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Type 2 diabetes is a leading cause of morbidity and mortality worldwide (1). In the last 15 years, the number of people in the U.S. with diagnosed diabetes has more than doubled. Strong risk factors for type 2 diabetes include age, sex, obesity, physical inactivity, and family history (2). Several measured genetic variants have recently emerged as risk factors for type 2 diabetes. In this commentary, we discuss the impact of new gene discoveries on prediction and prevention of type 2 diabetes. We propose that the new multidisciplinary field of public health genomics can help translate gene discoveries into appropriate actions to reduce the burden of type 2 diabetes in the population.
It has long been recognized that type 2 diabetes runs in families even though only a few diabetes-related genetic diseases have been identified (3). Until recently, the quest for genetic susceptibility to type 2 diabetes has frustrated researchers. Since the completion of the Human Genome Project in 2003 (4), and the Haplotype Mapping (HapMap) Project in 2005 (5), the stage was set for using large-scale collaborative genome-wide association studies (GWAS) to search for genetic factors for many common diseases of public health importance, including type 2 diabetes (6). Since 2007, the scientific community has begun to reap the benefits of GWAS, with >170 studies published and many replicated genetic “hits” found across the genome for a variety of common diseases. These findings fuel expectations that genetic factors can be used to construct susceptibility profiles that will help in the prediction, prevention, and early detection of human diseases, thus ushering in a new era of personalized health care and disease prevention (7).
In this issue, van Hoek et al. (8) and Lango et al. (9) take GWAS findings in type 2 diabetes to the next logical level by asking the question of whether genetic risk factors for type 2 diabetes discovered using GWAS can be combined to improve the prediction of risk of type 2 diabetes among adults. van Hoek et al. genotyped 18 genetic variants from recent GWAS on type 2 diabetes in a prospective population-based study among almost 6,544 individuals ≥55 years of age. Lango et al. assessed 18 variants in 2,598 control subjects and 2,309 case subjects from a population-based study of individuals of white European descent living in the Tayside region in the U.K. There was considerable overlap between the set of genes in the two studies. Despite different study designs, methods, and case definitions, the two studies essentially showed similar findings. van Hoek et al. found that when genetic variants are combined together to predict the incidence of type 2 diabetes, they had only weak predictive ability in their population. The area under the curve, a measure of discriminative accuracy, was 0.60 for prediction based on the genetic polymorphisms; 0.66 for age, sex, and BMI; and 0.68 for the genetic polymorphisms and clinical characteristics combined. Lango et al. also found that individuals carrying more risk alleles had higher risk of type 2 diabetes. However, the area under the curve for these variants was 0.60. The area under the curve for age, BMI, and sex was 0.78, and adding the genetic risk variants only marginally increased this to 0.80.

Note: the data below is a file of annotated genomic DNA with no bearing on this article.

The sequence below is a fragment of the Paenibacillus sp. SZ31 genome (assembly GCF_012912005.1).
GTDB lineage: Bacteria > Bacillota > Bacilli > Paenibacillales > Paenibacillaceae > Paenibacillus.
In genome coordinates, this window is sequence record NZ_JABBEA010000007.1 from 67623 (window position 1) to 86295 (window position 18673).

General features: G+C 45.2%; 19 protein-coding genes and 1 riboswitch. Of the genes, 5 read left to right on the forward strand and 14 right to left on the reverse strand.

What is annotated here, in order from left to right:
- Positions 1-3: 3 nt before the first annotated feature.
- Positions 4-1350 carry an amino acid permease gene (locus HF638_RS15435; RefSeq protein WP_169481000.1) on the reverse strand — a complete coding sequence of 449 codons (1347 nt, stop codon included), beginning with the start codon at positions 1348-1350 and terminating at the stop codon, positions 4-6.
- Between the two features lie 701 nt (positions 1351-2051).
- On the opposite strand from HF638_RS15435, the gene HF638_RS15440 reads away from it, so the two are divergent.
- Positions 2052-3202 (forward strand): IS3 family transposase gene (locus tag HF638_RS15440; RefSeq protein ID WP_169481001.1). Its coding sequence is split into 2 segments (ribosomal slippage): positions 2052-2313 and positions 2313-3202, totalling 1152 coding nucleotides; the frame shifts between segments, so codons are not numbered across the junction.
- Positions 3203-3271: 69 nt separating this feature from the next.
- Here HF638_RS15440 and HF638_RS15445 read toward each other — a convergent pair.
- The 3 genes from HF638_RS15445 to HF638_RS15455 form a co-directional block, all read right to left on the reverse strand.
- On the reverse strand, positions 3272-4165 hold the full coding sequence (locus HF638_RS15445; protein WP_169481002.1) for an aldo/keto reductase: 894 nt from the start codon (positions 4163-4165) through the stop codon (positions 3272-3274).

Both studies have strengths and limitations, as acknowledged by the investigators. These include the relatively small sample sizes; the lack of the prospective nature of the Lango study; the various ethnic groups and the potential lack of generalizability of findings; the lack of power to examine interactions; the potential that genetic effects could be mediated through other measured risk factors such as BMI leading to possible collinearity; and the fact that these genetic markers may not be the true causal variants in type 2 diabetes (with misclassification due to linkage disequilibrium and weakening of effect sizes). An additional methodological issue is the lack of a comparable and standardized case definition of the type 2 diabetes phenotype between the two studies. Lastly, neither study considered family history for type 2 diabetes, which is likely a strong and independent risk factor (reflecting both genetic and environmental factors).
The results of these two studies clearly indicate that currently we have a limited ability to predict the risk of type 2 diabetes in the general population based on genetic profiles, especially when added to established risk factors. This finding also is consistent with recent findings on genetic factors from other common diseases such as prostate cancer (10) and coronary heart disease (11). Clearly, our ability to predict type 2 diabetes using genetic risk factors is likely to improve as more variants are discovered, especially if these variants have stronger effect sizes than the current ones (most current ones have odds ratios under 2), if strong gene-gene and gene-environment interactions are found, or if biochemical or physiological biomarkers that are more proximal to the development of type 2 diabetes are discovered and validated. Nevertheless, GWAS findings have great implications in terms of understanding disease biology and pathogenesis and the future development of preventive and treatment interventions.
So, while exciting gene discoveries are being made, what can we do? The answer may lie in the relatively new field of public health genomics, “a multidisciplinary field concerned with the effective and responsible translation of genome-based knowledge and technologies to improve population health” (12). Researchers, policymakers, and practitioners in public health genomics use population-based data on genetic variation and gene-environment interactions to develop, implement, and evaluate evidence-based tools for improving health and preventing disease. They also apply systematic evidence-based knowledge synthesis and appraisal of the clinical validity and utility of genomic applications in health practice. Validated genomic information is then integrated into disease control and prevention programs (13).